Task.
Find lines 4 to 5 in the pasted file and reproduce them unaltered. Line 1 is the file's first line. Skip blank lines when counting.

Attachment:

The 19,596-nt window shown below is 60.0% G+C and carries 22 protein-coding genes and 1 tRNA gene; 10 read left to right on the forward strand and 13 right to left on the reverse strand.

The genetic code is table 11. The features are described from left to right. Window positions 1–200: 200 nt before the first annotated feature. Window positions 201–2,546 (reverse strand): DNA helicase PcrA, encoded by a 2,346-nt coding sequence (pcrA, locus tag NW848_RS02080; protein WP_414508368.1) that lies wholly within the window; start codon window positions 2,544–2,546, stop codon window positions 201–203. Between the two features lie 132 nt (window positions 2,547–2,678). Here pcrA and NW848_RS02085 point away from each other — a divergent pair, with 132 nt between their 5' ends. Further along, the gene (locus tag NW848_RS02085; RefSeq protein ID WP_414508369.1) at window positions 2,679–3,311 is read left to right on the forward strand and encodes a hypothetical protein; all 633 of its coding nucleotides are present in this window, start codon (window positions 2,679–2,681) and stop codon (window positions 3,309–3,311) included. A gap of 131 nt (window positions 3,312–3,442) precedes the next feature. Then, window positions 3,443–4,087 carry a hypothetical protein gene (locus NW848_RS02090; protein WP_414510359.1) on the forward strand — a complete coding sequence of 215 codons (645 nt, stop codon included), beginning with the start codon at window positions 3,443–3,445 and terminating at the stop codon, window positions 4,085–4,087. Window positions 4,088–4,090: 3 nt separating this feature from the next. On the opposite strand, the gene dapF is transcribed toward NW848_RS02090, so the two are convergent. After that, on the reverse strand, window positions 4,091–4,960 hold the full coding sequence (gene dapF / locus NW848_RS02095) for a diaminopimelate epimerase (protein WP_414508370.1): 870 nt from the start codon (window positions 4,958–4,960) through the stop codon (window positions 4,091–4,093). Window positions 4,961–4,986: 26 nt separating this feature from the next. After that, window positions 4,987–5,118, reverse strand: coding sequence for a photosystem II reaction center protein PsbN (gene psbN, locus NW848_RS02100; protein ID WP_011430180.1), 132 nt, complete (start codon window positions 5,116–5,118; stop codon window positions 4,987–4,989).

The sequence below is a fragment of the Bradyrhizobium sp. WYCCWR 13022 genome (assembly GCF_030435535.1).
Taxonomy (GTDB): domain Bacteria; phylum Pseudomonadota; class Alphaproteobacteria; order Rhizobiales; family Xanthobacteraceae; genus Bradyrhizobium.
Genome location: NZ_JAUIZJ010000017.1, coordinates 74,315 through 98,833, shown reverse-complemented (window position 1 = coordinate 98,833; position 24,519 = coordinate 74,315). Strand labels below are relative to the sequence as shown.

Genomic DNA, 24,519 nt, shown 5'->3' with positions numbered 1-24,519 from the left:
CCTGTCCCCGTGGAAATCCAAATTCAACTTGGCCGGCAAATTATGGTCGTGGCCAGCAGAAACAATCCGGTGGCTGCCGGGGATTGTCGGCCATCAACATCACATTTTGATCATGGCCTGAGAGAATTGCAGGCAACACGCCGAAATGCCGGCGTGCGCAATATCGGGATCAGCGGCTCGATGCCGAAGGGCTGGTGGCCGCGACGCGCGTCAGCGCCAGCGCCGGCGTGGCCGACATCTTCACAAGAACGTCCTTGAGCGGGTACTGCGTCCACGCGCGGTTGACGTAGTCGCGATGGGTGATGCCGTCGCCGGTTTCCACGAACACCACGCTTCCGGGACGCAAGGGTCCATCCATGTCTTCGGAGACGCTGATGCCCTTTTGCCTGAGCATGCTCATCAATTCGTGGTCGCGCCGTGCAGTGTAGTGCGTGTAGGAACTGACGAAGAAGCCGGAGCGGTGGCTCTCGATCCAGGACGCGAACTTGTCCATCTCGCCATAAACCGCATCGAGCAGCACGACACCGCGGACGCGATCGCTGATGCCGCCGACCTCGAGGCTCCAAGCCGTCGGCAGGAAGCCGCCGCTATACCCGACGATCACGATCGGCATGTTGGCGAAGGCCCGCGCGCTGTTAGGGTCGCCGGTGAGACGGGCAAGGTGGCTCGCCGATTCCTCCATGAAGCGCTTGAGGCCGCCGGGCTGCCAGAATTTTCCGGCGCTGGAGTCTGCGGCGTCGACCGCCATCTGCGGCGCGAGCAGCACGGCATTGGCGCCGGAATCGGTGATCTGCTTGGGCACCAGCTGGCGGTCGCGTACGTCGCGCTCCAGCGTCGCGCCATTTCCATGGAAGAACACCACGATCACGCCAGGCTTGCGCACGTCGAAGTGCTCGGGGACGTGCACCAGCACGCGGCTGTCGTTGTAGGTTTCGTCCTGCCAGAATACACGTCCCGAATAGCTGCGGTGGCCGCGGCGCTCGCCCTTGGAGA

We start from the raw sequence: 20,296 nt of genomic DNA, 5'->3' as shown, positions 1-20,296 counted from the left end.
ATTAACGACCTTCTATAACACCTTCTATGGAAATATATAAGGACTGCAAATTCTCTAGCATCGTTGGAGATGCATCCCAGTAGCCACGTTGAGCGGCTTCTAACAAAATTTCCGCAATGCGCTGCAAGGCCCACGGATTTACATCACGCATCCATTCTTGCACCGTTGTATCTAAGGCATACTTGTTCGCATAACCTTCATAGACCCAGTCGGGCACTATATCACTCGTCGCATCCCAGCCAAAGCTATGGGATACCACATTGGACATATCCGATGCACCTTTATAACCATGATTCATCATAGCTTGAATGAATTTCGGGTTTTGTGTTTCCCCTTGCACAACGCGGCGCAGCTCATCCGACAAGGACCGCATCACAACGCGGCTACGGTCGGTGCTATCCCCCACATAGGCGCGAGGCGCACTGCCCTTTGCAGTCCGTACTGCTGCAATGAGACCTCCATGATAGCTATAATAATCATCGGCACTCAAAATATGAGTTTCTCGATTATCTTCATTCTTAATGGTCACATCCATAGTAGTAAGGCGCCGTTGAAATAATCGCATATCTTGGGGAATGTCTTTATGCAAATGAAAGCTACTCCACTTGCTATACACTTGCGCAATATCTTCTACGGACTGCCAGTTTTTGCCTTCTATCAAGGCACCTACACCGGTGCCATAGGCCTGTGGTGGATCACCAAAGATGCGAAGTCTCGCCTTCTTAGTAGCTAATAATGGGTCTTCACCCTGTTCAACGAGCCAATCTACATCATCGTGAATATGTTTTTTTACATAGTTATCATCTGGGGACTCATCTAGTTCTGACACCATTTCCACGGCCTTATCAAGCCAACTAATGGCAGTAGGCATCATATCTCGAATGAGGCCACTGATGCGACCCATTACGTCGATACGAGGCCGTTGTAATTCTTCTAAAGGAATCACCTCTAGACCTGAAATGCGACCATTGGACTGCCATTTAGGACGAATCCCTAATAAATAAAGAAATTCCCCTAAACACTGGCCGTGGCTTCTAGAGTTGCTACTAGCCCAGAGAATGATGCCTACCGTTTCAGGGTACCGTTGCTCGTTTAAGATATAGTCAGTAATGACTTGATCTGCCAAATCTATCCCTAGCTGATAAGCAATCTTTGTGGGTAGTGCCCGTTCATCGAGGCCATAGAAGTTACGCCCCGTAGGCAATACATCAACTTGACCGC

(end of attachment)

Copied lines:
Taxonomy (GTDB): domain Bacteria; phylum Pseudomonadota; class Alphaproteobacteria; order Rhizobiales; family Xanthobacteraceae; genus Bradyrhizobium.
Genome location: NZ_JAUIZJ010000017.1, coordinates 74,315 through 98,833, shown reverse-complemented (window position 1 = coordinate 98,833; position 24,519 = coordinate 74,315). Strand labels below are relative to the sequence as shown.